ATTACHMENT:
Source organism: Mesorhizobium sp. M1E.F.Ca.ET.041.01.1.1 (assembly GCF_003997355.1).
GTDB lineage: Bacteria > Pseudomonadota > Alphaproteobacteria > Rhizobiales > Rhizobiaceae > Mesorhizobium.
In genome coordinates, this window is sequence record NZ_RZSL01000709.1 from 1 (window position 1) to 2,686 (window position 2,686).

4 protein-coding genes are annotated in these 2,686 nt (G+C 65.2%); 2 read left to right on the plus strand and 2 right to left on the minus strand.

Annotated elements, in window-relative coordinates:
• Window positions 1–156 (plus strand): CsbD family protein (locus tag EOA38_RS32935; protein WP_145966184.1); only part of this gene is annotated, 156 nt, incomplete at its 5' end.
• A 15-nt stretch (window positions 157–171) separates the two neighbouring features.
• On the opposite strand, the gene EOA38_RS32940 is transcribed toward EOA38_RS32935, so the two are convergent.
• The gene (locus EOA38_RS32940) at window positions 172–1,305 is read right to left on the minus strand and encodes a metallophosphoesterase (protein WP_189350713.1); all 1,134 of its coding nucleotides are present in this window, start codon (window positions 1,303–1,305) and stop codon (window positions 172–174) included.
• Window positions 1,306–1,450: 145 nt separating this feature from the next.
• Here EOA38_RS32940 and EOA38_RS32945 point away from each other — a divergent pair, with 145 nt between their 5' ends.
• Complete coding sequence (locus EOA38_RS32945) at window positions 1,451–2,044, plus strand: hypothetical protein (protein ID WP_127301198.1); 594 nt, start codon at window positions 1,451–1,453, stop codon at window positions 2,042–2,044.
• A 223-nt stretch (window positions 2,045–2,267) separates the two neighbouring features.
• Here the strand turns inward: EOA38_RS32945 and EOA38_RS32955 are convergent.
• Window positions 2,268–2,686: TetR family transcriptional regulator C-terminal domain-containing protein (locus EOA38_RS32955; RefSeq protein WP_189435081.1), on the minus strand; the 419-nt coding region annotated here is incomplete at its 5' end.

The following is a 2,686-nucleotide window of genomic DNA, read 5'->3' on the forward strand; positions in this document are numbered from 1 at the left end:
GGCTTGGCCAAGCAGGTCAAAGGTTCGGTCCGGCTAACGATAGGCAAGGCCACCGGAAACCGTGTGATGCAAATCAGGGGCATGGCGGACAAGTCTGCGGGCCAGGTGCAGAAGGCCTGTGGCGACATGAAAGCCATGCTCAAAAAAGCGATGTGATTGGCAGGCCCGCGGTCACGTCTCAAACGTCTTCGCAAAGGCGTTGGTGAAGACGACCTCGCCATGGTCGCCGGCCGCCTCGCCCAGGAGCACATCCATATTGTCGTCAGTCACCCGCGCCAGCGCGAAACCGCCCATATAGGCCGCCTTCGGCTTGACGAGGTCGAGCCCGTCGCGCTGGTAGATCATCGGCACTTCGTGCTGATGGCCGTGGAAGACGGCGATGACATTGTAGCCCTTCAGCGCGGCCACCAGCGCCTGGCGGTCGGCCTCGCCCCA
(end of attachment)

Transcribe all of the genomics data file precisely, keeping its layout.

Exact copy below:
Source organism: Mesorhizobium sp. M1E.F.Ca.ET.041.01.1.1 (assembly GCF_003997355.1).
GTDB lineage: Bacteria > Pseudomonadota > Alphaproteobacteria > Rhizobiales > Rhizobiaceae > Mesorhizobium.
In genome coordinates, this window is sequence record NZ_RZSL01000709.1 from 1 (window position 1) to 2,686 (window position 2,686).

4 protein-coding genes are annotated in these 2,686 nt (G+C 65.2%); 2 read left to right on the plus strand and 2 right to left on the minus strand.

Annotated elements, in window-relative coordinates:
• Window positions 1–156 (plus strand): CsbD family protein (locus tag EOA38_RS32935; protein WP_145966184.1); only part of this gene is annotated, 156 nt, incomplete at its 5' end.
• A 15-nt stretch (window positions 157–171) separates the two neighbouring features.
• On the opposite strand, the gene EOA38_RS32940 is transcribed toward EOA38_RS32935, so the two are convergent.
• The gene (locus EOA38_RS32940) at window positions 172–1,305 is read right to left on the minus strand and encodes a metallophosphoesterase (protein WP_189350713.1); all 1,134 of its coding nucleotides are present in this window, start codon (window positions 1,303–1,305) and stop codon (window positions 172–174) included.
• Window positions 1,306–1,450: 145 nt separating this feature from the next.
• Here EOA38_RS32940 and EOA38_RS32945 point away from each other — a divergent pair, with 145 nt between their 5' ends.
• Complete coding sequence (locus EOA38_RS32945) at window positions 1,451–2,044, plus strand: hypothetical protein (protein ID WP_127301198.1); 594 nt, start codon at window positions 1,451–1,453, stop codon at window positions 2,042–2,044.
• A 223-nt stretch (window positions 2,045–2,267) separates the two neighbouring features.
• Here the strand turns inward: EOA38_RS32945 and EOA38_RS32955 are convergent.
• Window positions 2,268–2,686: TetR family transcriptional regulator C-terminal domain-containing protein (locus EOA38_RS32955; RefSeq protein WP_189435081.1), on the minus strand; the 419-nt coding region annotated here is incomplete at its 5' end.

The following is a 2,686-nucleotide window of genomic DNA, read 5'->3' on the forward strand; positions in this document are numbered from 1 at the left end:
GGCTTGGCCAAGCAGGTCAAAGGTTCGGTCCGGCTAACGATAGGCAAGGCCACCGGAAACCGTGTGATGCAAATCAGGGGCATGGCGGACAAGTCTGCGGGCCAGGTGCAGAAGGCCTGTGGCGACATGAAAGCCATGCTCAAAAAAGCGATGTGATTGGCAGGCCCGCGGTCACGTCTCAAACGTCTTCGCAAAGGCGTTGGTGAAGACGACCTCGCCATGGTCGCCGGCCGCCTCGCCCAGGAGCACATCCATATTGTCGTCAGTCACCCGCGCCAGCGCGAAACCGCCCATATAGGCCGCCTTCGGCTTGACGAGGTCGAGCCCGTCGCGCTGGTAGATCATCGGCACTTCGTGCTGATGGCCGTGGAAGACGGCGATGACATTGTAGCCCTTCAGCGCGGCCACCAGCGCCTGGCGGTCGGCCTCGCCCCA